In the cases of procurement of goods that need to comply with quality standards determined by well defined tolerances or specification limits, working in partnership with your internal or external suppliers to set up a statistical process control (SPC) is of paramount importance. The SPC will be instrumental in determining the process capability, and indicators such as Cp and Cpk or Pp and Ppk. This powerful tool will be extremely useful for determining further process improvements, the Sigma Score of your process, the defects to be expected and, as a consequence of this, the financial benefits that you can expect to achieve when improving that process. Undoubtedly, this type of improvement in your process will also deliver higher rates of customer satisfaction. During our consulting practice we have observed a wide range of examples of critical to quality (CTQ) variables in the procurement of goods that need to be monitored in a process capability analysis. Some of the most common examples include the compliance with specification tolerances related to dimensions or to the concentration of certain chemicals, to name a few examples. However, there are further statistical tools that have successfully delivered significant benefits to operations within procurement and supply chain, such as correlation analysis, regression, statistical predictions, hypothesis testing, and many more.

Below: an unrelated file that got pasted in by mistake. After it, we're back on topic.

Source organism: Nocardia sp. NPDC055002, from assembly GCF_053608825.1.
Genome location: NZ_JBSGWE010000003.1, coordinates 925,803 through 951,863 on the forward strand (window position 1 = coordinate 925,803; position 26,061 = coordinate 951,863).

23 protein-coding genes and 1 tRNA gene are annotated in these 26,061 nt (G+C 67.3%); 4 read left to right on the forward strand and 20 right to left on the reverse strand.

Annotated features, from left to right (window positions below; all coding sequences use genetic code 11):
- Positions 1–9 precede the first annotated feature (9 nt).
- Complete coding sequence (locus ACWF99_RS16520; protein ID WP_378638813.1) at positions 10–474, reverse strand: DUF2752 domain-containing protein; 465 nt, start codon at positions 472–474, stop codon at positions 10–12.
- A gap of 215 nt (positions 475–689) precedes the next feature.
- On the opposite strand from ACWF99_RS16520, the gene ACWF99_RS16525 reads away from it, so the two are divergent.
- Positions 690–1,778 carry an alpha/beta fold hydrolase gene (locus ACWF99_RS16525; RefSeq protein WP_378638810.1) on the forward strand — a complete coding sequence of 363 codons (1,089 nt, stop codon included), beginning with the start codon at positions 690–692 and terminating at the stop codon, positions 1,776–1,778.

Lean Six Sigma Implementation & Training
At AMSaxum we help our clients with the implementation of process improvement projects and provide onsite corporate training on lean six sigma/continuous improvement methodologies. There are Government grants available in Canada and the USA to cover the cost of corporate training.
Government Funding & Assistance Options
In addition to the tangible benefits possible through lean, the research and development efforts (labour, materials and subcontracts) required in supply chains could be eligible to be recovered through government funding, such as through the Scientific Research & Experimental Development (SR&ED) program in Canada.
For companies in North America, specifically, there could be applicable grants to aid in upfront costs such as capital investment and employee training. AMSaxum experts in government funding help with the application of these grants and with the preparation of SR&ED claims.
There are additional tools that can aid in improving overall efficiency, such as an RCCA labor tracking solution we offer, which is an application for collecting data or for tracking labour or KPI efficiency.
For more information on continuous improvement and Government funding in procurement and supply chain call AMSaxum at 905-315-6847 or contact us here.